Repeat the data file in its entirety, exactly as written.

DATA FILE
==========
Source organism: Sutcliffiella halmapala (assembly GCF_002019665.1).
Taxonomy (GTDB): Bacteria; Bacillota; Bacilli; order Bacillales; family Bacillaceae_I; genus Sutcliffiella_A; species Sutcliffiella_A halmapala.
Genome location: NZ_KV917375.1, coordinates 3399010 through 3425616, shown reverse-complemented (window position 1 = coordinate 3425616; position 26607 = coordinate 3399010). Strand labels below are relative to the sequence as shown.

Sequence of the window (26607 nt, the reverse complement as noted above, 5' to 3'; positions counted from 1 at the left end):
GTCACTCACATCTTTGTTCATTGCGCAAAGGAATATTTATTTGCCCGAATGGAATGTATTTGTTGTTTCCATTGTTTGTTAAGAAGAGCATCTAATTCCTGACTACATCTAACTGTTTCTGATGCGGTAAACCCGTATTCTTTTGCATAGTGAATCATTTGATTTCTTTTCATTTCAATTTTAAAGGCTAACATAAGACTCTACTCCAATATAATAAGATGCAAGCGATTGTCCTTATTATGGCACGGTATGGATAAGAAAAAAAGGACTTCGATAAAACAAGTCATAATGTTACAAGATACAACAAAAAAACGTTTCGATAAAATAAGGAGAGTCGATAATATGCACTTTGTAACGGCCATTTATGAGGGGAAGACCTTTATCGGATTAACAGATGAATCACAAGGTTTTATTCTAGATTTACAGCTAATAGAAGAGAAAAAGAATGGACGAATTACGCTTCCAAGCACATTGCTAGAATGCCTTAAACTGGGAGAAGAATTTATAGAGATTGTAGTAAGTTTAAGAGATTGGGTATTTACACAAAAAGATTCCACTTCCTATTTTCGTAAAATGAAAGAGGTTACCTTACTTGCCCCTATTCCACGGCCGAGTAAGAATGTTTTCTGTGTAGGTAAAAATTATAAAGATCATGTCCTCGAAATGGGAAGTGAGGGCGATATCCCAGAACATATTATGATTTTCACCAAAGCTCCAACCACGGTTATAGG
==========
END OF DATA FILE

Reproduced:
Source organism: Sutcliffiella halmapala (assembly GCF_002019665.1).
Taxonomy (GTDB): Bacteria; Bacillota; Bacilli; order Bacillales; family Bacillaceae_I; genus Sutcliffiella_A; species Sutcliffiella_A halmapala.
Genome location: NZ_KV917375.1, coordinates 3399010 through 3425616, shown reverse-complemented (window position 1 = coordinate 3425616; position 26607 = coordinate 3399010). Strand labels below are relative to the sequence as shown.

Sequence of the window (26607 nt, the reverse complement as noted above, 5' to 3'; positions counted from 1 at the left end):
GTCACTCACATCTTTGTTCATTGCGCAAAGGAATATTTATTTGCCCGAATGGAATGTATTTGTTGTTTCCATTGTTTGTTAAGAAGAGCATCTAATTCCTGACTACATCTAACTGTTTCTGATGCGGTAAACCCGTATTCTTTTGCATAGTGAATCATTTGATTTCTTTTCATTTCAATTTTAAAGGCTAACATAAGACTCTACTCCAATATAATAAGATGCAAGCGATTGTCCTTATTATGGCACGGTATGGATAAGAAAAAAAGGACTTCGATAAAACAAGTCATAATGTTACAAGATACAACAAAAAAACGTTTCGATAAAATAAGGAGAGTCGATAATATGCACTTTGTAACGGCCATTTATGAGGGGAAGACCTTTATCGGATTAACAGATGAATCACAAGGTTTTATTCTAGATTTACAGCTAATAGAAGAGAAAAAGAATGGACGAATTACGCTTCCAAGCACATTGCTAGAATGCCTTAAACTGGGAGAAGAATTTATAGAGATTGTAGTAAGTTTAAGAGATTGGGTATTTACACAAAAAGATTCCACTTCCTATTTTCGTAAAATGAAAGAGGTTACCTTACTTGCCCCTATTCCACGGCCGAGTAAGAATGTTTTCTGTGTAGGTAAAAATTATAAAGATCATGTCCTCGAAATGGGAAGTGAGGGCGATATCCCAGAACATATTATGATTTTCACCAAAGCTCCAACCACGGTTATAGG